On the surface, Eric Sprott embodies everything that conventional wisdom says the smart fund buyer should avoid. He swings for the fences. His flagship Sprott Canadian Equity Fund charges a large management fee. And he stakes the success of his portfolio on the soundness of controversial, unproven theories.

These are not the characteristics that typically lead to consistent, long-run outperformance. Except that in Sprott’s case, it all works. That’s why he is Investment Executive’s 2007 Mutual Fund Manager of the Year.

WhenIE selects its Fund Manager of the Year, we look at the fund’s performance, absolute and relative, over a 10-year period, consistency of performance, costs and correlation to the S&P/TSX composite total return index. (See page 4 for methodology.)

Typically, the funds and their managers that rank well in our methodology are steady, consistent performers that add a little bit of alpha around the edges each year. Over time, that compounds into a solid performance advantage over average funds and managers. High-ranking funds also typically have low MERs, which is another advantage that accumulates over time.

This year’s honouree, Sprott Canadian Equity Fund, offered by Toronto-based Sprott Asset Management Inc. and co-managed by Eric Sprott, is none of those things. Instead, Sprott is a manager who aims to shoot the lights out each and every day — and the fund has seemingly managed to do so over the past 10 years. It has had one down year in the past 10, and that was its first full year of operation, when it lost 16%. Since then, its worst calendar year was a 13% gain in 2005. Its best year was 1998, when it had a 53.4% gain.

The Sprott fund has consistently blown away its benchmarks. It is outperforming both the S&P/TSX composite and the S&P 500 index for one, three, five and 10-year periods ended Oct. 31. Its 10-year average annual compound return is 27.5% — compared with a 9.8% return for the S&P/TSX and 5.4% for the S&P 500 for the same time period.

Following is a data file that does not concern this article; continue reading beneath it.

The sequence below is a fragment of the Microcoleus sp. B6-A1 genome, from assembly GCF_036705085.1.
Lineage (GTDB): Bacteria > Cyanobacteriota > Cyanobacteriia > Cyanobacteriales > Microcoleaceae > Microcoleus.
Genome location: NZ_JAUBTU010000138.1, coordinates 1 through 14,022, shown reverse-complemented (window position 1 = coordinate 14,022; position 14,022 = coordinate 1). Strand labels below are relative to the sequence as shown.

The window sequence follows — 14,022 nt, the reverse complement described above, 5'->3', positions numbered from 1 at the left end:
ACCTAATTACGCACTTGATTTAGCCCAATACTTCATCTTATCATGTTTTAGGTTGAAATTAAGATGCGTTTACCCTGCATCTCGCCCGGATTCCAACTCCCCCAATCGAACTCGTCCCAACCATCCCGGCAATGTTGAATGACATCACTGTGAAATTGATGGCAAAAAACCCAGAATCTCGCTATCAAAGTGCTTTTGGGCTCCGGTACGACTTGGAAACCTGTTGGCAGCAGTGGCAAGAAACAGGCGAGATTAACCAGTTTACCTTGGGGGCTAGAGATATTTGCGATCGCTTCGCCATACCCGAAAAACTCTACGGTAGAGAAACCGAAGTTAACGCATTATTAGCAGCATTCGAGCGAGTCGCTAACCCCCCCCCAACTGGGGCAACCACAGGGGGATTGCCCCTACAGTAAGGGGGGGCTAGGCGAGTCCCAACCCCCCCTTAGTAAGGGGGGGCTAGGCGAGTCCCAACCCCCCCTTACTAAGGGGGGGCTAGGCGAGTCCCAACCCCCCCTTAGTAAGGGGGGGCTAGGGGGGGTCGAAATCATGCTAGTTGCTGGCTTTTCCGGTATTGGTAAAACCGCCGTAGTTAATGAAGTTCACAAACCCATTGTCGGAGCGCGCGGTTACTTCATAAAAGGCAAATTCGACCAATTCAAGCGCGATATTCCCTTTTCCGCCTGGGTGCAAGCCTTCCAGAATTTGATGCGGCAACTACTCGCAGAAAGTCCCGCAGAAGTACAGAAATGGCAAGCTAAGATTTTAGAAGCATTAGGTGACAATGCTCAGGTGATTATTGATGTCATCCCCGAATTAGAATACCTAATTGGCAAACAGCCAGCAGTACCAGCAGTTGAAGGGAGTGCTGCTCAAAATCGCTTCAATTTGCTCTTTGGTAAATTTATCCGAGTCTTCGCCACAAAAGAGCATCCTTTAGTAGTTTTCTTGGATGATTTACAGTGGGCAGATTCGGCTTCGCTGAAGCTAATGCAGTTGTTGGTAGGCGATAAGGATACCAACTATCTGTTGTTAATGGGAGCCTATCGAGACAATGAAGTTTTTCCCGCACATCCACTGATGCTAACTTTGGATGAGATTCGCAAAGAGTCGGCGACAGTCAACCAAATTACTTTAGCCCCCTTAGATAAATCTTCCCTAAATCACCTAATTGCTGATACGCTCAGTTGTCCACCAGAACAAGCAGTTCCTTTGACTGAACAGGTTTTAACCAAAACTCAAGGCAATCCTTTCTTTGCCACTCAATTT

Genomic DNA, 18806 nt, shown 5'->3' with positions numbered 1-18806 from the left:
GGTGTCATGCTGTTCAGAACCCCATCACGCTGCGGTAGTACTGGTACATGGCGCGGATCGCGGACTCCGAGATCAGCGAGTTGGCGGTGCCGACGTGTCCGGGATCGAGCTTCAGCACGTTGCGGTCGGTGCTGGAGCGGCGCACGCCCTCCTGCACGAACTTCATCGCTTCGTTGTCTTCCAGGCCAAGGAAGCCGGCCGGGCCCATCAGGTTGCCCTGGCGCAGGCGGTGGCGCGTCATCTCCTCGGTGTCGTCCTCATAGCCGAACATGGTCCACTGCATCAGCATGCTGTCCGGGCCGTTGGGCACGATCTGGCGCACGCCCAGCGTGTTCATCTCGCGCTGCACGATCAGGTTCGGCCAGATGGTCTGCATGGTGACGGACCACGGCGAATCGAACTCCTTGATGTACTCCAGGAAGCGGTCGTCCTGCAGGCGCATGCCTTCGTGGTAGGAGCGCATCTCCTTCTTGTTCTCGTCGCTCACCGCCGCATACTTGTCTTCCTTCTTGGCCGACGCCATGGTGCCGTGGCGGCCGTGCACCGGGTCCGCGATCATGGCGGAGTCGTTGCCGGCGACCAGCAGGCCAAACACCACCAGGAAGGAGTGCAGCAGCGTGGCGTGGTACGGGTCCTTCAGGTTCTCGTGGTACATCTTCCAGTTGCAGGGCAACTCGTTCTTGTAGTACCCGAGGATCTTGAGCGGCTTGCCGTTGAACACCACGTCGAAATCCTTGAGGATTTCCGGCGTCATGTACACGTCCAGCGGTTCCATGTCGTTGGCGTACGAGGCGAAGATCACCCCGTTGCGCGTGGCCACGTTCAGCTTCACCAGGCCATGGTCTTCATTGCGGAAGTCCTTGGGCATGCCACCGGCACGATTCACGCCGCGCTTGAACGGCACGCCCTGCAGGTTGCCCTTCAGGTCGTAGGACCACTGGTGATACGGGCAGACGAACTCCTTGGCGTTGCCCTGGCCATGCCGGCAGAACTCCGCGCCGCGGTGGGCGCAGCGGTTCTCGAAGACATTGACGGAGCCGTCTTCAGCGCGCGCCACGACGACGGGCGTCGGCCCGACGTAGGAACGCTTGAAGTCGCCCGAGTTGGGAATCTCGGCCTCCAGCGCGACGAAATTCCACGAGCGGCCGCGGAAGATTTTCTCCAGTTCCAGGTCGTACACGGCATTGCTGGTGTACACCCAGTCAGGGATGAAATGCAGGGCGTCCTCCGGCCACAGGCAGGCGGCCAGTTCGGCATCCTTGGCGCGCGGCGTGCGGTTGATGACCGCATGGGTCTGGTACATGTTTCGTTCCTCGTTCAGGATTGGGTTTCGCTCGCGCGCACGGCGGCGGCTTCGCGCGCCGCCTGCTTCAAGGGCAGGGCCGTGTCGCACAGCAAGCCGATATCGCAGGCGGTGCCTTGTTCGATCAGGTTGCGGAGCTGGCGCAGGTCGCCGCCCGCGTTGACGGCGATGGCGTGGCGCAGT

The Sprott fund makes big bets — and it wins far more than it loses. It has experienced 79 months with positive returns over its lifetime, vs 43 months with negative returns. Its best 12-month period over the past 10 years was a gain in excess of 100%. And, since inception, in late 1997, the fund’s cumulative return is 1,166%.

Given the magnitude and consistency of the fund’s returns, the fact that it charges a hefty 2.5% management fee still seems like a bargain compared with funds that are cheaper but deliver much less bang for the buck. (In 2004, the Sprott fund began offering F-class units, with a management fee of 1.5%; and I-class units, for which the fee is negotiable). The fund also pays a performance fee of 10% for returns in excess of the benchmark, putting its total MER at a lofty 4.3%, according to Morningstar Canada data.